Greedy. Selfish. Overpaid. Riding a gravy train.
These comments have been directed at teachers since the uproar began over Governor Scott Walker’s budget repair bill that eliminates most collective bargaining rights for Wisconsin public workers.
National news commentators fan the flames by citing studies showing that teachers make more than the average American worker – without pointing out that “average American workers” include high-school dropouts working minimum-wage jobs.
Many pundits and citizens are spouting criticism about teacher salaries, but not one has stated his or her answer to the obvious question: Exactly how much do you think a teacher is worth?
My mother – a former teacher – recently remarked that a teacher could make more money managing a fast-food restaurant. I thought she was exaggerating.
She’s not. According to the Bureau of Labor Statistics and U.S. Census Bureau, the jobs are comparable:
Average salary for an elementary/middle school teacher: $52,004
Average salary for a food service manager: $57,258.
You may cry out, “But teachers don’t have to work during the summer!”
True. But food service managers aren’t required to have college degrees or in some cases advanced degrees. They aren’t required to take classes to maintain certification, something teachers often do during the summer. And many teachers work more than the minimum required hours per week.
Justifications, you say? Then let’s adjust the numbers by hours worked. According to a BLS compensation chart, teachers make $37 per hour, the same rate as financial analysts and construction supervisors.
Doesn’t seem excessive to me.
Apples to oranges, you say? Different industries? OK, let’s find something on the chart comparable to teaching.
A worker in private-sector training and development – someone who teaches the skills needed for a particular industry – makes $7 per hour more than a public school teacher. And from personal experience, I can tell you that teaching a workshop full of adults is easier than teaching a class of 8-year-olds.
Still not close enough? Let’s use the rate for someone who cares directly for children. According to several online charts, adults who are experienced babysitters earn $12 to $18 per hour with an additional $1 to $2 per extra child. I’ll split the middle and use $16 per hour with $1.50 per each additional child.
The average student-teacher ratio is 15.8, so a babysitter working with those students for 6.7 hours per day and 179.6 days per year, the national averages, would be compensated $45,966.
Of course, this isn’t a strong analogy. Babysitters aren’t required to have college degrees or certification. And they are simply watching the children, not preparing lesson plans, leading educational activities, giving lectures, or grading papers. Yet the similarities in the two salaries and the outcry related to the higher teacher pay suggest a disturbing conclusion: People think teachers are glorified babysitters.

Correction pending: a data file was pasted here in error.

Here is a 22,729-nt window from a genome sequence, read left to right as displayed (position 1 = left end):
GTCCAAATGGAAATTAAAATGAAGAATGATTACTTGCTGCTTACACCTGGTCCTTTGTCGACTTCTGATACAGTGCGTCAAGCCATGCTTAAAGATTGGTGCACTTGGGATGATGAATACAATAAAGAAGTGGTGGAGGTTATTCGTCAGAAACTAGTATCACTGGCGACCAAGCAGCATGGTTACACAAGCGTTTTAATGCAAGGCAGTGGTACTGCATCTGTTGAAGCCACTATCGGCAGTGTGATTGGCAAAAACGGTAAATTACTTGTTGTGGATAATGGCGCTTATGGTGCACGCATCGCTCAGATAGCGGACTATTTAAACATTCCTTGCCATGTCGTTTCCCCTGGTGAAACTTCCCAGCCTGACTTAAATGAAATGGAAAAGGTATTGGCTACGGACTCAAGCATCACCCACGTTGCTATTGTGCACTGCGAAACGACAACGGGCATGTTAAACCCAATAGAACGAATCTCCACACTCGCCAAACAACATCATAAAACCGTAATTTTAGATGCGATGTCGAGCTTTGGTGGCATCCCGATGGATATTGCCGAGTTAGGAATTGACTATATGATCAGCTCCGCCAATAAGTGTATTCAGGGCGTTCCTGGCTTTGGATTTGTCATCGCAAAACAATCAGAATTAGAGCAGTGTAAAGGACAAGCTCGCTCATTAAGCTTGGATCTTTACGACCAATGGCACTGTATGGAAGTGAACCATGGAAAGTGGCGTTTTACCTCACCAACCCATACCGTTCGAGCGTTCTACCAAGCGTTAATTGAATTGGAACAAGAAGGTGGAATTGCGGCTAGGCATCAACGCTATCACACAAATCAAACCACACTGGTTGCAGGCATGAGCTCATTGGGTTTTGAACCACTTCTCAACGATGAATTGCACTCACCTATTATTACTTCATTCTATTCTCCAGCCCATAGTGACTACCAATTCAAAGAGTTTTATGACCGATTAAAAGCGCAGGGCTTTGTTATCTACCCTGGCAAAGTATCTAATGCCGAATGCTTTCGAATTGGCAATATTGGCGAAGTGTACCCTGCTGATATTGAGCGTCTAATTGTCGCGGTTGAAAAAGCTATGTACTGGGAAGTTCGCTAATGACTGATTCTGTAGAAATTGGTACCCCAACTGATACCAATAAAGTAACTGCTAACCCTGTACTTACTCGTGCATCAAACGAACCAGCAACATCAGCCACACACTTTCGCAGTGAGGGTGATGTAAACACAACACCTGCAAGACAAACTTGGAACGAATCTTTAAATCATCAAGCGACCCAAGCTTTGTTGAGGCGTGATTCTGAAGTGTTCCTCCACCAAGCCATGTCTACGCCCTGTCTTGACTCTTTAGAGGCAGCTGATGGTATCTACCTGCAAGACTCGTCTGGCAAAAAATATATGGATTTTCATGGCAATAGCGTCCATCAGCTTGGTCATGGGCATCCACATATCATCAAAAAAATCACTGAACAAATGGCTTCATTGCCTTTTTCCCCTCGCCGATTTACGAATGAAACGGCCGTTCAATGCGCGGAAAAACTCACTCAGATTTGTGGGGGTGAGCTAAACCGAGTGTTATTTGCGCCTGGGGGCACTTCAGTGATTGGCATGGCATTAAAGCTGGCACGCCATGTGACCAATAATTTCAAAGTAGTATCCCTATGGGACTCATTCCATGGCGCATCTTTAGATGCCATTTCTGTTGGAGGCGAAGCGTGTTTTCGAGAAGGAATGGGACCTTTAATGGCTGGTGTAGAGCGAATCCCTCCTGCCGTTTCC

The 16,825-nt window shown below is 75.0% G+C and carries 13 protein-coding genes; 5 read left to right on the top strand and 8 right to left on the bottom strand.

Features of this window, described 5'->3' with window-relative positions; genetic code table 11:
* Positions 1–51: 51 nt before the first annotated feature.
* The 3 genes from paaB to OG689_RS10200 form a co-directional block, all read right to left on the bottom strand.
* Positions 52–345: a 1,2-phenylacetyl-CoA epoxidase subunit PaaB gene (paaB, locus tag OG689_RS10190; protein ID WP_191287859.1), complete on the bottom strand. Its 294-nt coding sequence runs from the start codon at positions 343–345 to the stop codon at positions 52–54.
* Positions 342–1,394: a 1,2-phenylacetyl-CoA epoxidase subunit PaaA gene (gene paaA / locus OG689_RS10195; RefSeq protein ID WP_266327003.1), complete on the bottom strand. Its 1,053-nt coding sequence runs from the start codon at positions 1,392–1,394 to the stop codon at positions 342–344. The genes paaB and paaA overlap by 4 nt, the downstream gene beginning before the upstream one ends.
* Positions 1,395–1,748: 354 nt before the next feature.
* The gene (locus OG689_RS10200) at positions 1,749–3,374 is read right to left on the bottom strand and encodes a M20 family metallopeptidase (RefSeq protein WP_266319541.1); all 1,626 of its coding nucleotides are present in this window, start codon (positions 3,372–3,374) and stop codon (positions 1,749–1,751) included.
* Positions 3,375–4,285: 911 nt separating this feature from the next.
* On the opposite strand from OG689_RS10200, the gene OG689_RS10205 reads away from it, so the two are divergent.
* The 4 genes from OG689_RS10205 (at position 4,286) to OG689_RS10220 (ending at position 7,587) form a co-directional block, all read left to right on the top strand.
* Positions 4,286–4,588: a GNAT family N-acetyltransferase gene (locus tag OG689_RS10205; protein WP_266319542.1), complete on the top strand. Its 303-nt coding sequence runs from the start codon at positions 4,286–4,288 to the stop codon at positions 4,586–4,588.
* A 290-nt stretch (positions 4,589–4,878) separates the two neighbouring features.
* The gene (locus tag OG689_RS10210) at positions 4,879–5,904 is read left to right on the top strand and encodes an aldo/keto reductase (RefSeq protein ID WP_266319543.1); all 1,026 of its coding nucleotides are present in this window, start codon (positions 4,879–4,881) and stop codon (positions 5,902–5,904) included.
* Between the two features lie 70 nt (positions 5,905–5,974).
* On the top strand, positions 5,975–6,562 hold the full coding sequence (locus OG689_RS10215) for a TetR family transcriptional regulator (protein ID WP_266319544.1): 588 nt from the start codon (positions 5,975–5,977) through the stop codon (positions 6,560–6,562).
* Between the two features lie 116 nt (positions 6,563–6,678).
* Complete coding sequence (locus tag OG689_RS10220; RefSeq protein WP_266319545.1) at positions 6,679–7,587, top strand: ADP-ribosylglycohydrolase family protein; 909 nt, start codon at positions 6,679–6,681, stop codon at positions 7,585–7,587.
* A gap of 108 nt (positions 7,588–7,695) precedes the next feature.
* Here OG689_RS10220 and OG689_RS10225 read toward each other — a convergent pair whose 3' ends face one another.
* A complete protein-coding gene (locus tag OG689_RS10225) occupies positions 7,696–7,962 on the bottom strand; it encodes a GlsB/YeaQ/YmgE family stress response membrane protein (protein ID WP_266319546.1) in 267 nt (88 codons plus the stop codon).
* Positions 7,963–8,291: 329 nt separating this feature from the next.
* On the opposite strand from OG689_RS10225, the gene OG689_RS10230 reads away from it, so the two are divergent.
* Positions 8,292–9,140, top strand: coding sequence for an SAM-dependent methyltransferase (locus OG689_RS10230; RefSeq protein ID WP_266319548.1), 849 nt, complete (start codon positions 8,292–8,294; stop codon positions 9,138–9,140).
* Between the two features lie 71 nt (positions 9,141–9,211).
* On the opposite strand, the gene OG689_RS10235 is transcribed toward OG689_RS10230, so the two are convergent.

No, no, it’s not that, you insist. It’s all those benefits! Teachers get health insurance and pension plans!
Here’s where the discourse goes even further off course.
Every man-in-the-street interview I’ve seen with a Wisconsin taxpayer and every letter to the editor against teachers has used the same argument: If I don’t have it, why should they? Let’s examine the logic behind that argument.
OK, we’re done. There is no logic. It’s a purely emotional argument, filled with jealousy and displaced anger. Other workers shouldn’t resent that teachers have a pension. They should be angry that their own employers don’t provide one.
The number of private-sector workers participating in an employer-based retirement plan hasn’t changed much in 30 years: about half of all workers have had such a plan through the years. The difference is that more workers now contribute all or part of the funds themselves, as shown on this chart:
Of course, some small companies can’t bear the burden of employee pensions. But giant corporations with booming bottom lines have no excuses, especially since companies have had enough money to boost CEO compensation:
Worker pay has increased 7 percent from 1980 to 2004. CEO salaries have increased 614 percent. But the pundits who decry teacher pensions don’t mention that.
Not the same, you say? Is it different because taxpayers are paying for the teachers’ benefits?
If so, that means taxpayers are saying, “We taxpayers are the employers of the teachers and have the right to set benefits, and we choose to be stingy employers who pay workers as little as possible.”
If that’s your opinion, fine. But admit it! Don’t say, “Teachers don’t deserve it.” Say, “We want a cheap bargain.”